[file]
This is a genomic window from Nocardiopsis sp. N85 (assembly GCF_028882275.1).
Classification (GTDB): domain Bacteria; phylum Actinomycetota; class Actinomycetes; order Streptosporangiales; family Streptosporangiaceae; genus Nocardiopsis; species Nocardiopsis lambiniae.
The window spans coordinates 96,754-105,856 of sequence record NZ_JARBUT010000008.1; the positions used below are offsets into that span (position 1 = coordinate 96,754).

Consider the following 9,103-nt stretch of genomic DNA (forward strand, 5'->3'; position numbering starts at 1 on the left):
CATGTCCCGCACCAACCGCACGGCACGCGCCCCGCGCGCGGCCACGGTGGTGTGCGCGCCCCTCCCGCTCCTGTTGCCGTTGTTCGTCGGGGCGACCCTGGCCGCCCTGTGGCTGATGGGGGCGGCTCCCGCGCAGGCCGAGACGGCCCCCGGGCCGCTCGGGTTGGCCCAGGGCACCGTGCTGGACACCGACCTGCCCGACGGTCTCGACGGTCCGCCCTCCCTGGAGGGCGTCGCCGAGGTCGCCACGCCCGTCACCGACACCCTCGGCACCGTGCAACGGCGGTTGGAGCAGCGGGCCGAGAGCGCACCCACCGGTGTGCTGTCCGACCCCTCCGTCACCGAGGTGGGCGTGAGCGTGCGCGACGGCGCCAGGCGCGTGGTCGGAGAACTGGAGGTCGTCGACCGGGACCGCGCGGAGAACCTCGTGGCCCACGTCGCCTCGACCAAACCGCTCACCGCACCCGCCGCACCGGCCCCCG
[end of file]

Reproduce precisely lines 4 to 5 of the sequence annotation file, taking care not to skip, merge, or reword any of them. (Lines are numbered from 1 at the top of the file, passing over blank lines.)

Consider the following 9,103-nt stretch of genomic DNA (forward strand, 5'->3'; position numbering starts at 1 on the left):
CATGTCCCGCACCAACCGCACGGCACGCGCCCCGCGCGCGGCCACGGTGGTGTGCGCGCCCCTCCCGCTCCTGTTGCCGTTGTTCGTCGGGGCGACCCTGGCCGCCCTGTGGCTGATGGGGGCGGCTCCCGCGCAGGCCGAGACGGCCCCCGGGCCGCTCGGGTTGGCCCAGGGCACCGTGCTGGACACCGACCTGCCCGACGGTCTCGACGGTCCGCCCTCCCTGGAGGGCGTCGCCGAGGTCGCCACGCCCGTCACCGACACCCTCGGCACCGTGCAACGGCGGTTGGAGCAGCGGGCCGAGAGCGCACCCACCGGTGTGCTGTCCGACCCCTCCGTCACCGAGGTGGGCGTGAGCGTGCGCGACGGCGCCAGGCGCGTGGTCGGAGAACTGGAGGTCGTCGACCGGGACCGCGCGGAGAACCTCGTGGCCCACGTCGCCTCGACCAAACCGCTCACCGCACCCGCCGCACCGGCCCCCG